Friday 13 January 2023

Brent’s Wembley Housing Zone contract award – still too many secrets!


Guest post by Philip Grant in a personal capacity


In a guest post last month (‘Tis the Season to be Sneaky!) I suggested that Brent Council might be trying to use its “urgency procedures” to get the decision to award a major contract for its Wembley Housing Zone (“WHZ”) development slipped through over the Christmas / New Year period, in the hope of avoiding it being called-in for scrutiny.


Although the decision was scheduled to be made on 19 December, it wasn’t officially made, by Brent’s Chief Executive, until 10 January, and published on the Council’s website the following afternoon. Normally, 28 days clear notice of a Key Decision has to be given, but the Urgent Key Decision Form sent to a Scrutiny Committee Chair on 12 December said that was not possible. Yet the decision was made 29 days after “urgency” was claimed!


Part of the Evaluation Process section from the Officer Key Decision Report.


In fact, notice of a Key Decision for this contract could have been given at least several months before 12 December. The Officer Report (undated), on which the decision to award the contract was based, says that the tender process started on 30 April 2022, when the Council advertised for initial expressions of interest from contractors. Eight had provided the necessary responses by the closing date of 31 May. The four short-listed contractors were invited, on 3 July, to submit tenders, and three had submitted valid tenders by the closing date of 18 October.


The Recommendation from the Officer Key Decision Report.


After all of the evaluation of the tenders by Council Officers, the recommendation which Brent’s Chief Executive accepted was to award the “developer partner” contract to Wates Construction Ltd, for a price of £121,862,500. That is a lot of money! In fact, the report shows that it could be even more than that, perhaps as much as £133m (and that is after an estimated £4m already having been spent on architects’ fees).


Extract from the Financial section of the Officer Key Decision Report.


It appears that the £126.5m will be the cost of building 304 homes on two sites which Brent Council already owns. That is a building cost of around £416,000 per unit. As para. 4.2 in the Report extract above states, part of this will be funded through capital receipts from the sale of private homes. When Cabinet agreed this scheme in August 2021, it included allowing the development partner to have half the homes (152, and all on the more favourable Cecil Avenue site, which will be completed first) to sell privately, for profit. How much will Wates be paying Brent for those homes as part of the contract deal? We don’t know – it’s a secret!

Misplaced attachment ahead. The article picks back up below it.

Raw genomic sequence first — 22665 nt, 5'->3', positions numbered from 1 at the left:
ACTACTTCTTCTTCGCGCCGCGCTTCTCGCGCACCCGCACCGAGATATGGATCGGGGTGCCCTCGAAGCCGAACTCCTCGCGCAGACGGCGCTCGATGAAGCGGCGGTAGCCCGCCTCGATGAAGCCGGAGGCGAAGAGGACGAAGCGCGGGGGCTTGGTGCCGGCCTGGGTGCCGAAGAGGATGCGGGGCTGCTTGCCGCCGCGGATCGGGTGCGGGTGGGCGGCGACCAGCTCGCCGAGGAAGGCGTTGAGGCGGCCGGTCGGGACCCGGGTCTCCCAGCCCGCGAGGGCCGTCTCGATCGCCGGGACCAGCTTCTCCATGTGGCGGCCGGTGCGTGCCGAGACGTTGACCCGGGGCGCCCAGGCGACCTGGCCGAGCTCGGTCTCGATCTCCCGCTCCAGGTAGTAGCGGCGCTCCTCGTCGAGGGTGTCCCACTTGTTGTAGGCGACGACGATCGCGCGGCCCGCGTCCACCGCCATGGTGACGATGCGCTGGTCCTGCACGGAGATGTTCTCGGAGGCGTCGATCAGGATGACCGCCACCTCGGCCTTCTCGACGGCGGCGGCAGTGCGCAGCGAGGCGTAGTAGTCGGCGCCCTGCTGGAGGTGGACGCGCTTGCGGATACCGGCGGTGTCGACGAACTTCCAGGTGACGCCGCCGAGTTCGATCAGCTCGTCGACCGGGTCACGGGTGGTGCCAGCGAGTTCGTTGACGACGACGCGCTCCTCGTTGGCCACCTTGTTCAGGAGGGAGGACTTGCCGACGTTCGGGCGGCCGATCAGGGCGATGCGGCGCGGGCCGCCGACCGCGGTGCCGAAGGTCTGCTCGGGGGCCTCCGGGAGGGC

Part of the funding will also come from the ‘capital receipts from … intermediate homes’. In plain English that means the sale of percentages in shared ownership flats within the 152 homes that the Council will own. In August 2021, Cabinet agreed that 61 of the 98 homes which Brent would retain on the Cecil Avenue site should be “intermediate”, with only 37 of them for London Affordable Rent. Following the November 2022 Cabinet meeting, will the figure of shared ownership be increased?  We don’t know – it’s a secret!


Wembley Housing Zone extract from the “Affordable Housing” report to Cabinet, 14 November 2022.


Martin published a guest blog I had written about that Affordable Housing report to the November 2022 Cabinet meeting, and another which I wrote following the Council Leader’s response to questions which Cllr. Anton Georgiou had asked at that meeting. I showed that there is already a surplus in shared ownership homes on offer in Brent, which is likely to continue and increase, and that shared ownership is not really affordable to most people in housing need in Brent. So why is the Council planning to make many of the WHZ homes shared ownership, which won’t help the people its affordable homes policy is meant to house?